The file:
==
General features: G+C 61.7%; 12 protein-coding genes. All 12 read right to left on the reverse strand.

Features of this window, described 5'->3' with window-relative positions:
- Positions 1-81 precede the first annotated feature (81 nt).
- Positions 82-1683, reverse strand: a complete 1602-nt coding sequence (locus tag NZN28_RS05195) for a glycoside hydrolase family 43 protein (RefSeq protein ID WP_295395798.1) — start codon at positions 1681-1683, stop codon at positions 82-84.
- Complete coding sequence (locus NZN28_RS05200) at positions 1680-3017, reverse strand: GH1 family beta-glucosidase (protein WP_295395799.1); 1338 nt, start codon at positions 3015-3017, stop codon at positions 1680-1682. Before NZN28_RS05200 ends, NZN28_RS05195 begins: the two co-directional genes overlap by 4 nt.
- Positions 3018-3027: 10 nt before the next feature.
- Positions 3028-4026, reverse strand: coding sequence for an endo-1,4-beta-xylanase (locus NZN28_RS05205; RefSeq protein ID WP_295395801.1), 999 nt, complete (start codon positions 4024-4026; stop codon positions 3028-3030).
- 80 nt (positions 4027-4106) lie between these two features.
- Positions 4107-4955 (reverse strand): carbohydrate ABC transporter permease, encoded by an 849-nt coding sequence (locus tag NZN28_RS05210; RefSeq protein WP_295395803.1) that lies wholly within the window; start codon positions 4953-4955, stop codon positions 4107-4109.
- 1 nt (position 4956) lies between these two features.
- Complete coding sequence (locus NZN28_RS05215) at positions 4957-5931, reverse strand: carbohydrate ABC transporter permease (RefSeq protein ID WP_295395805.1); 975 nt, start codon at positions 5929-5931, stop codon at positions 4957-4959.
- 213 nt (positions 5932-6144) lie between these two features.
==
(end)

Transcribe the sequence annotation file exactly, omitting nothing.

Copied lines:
General features: G+C 61.7%; 12 protein-coding genes. All 12 read right to left on the reverse strand.

Features of this window, described 5'->3' with window-relative positions:
- Positions 1-81 precede the first annotated feature (81 nt).
- Positions 82-1683, reverse strand: a complete 1602-nt coding sequence (locus tag NZN28_RS05195) for a glycoside hydrolase family 43 protein (RefSeq protein ID WP_295395798.1) — start codon at positions 1681-1683, stop codon at positions 82-84.
- Complete coding sequence (locus NZN28_RS05200) at positions 1680-3017, reverse strand: GH1 family beta-glucosidase (protein WP_295395799.1); 1338 nt, start codon at positions 3015-3017, stop codon at positions 1680-1682. Before NZN28_RS05200 ends, NZN28_RS05195 begins: the two co-directional genes overlap by 4 nt.
- Positions 3018-3027: 10 nt before the next feature.
- Positions 3028-4026, reverse strand: coding sequence for an endo-1,4-beta-xylanase (locus NZN28_RS05205; RefSeq protein ID WP_295395801.1), 999 nt, complete (start codon positions 4024-4026; stop codon positions 3028-3030).
- 80 nt (positions 4027-4106) lie between these two features.
- Positions 4107-4955 (reverse strand): carbohydrate ABC transporter permease, encoded by an 849-nt coding sequence (locus tag NZN28_RS05210; RefSeq protein WP_295395803.1) that lies wholly within the window; start codon positions 4953-4955, stop codon positions 4107-4109.
- 1 nt (position 4956) lies between these two features.
- Complete coding sequence (locus NZN28_RS05215) at positions 4957-5931, reverse strand: carbohydrate ABC transporter permease (RefSeq protein ID WP_295395805.1); 975 nt, start codon at positions 5929-5931, stop codon at positions 4957-4959.
- 213 nt (positions 5932-6144) lie between these two features.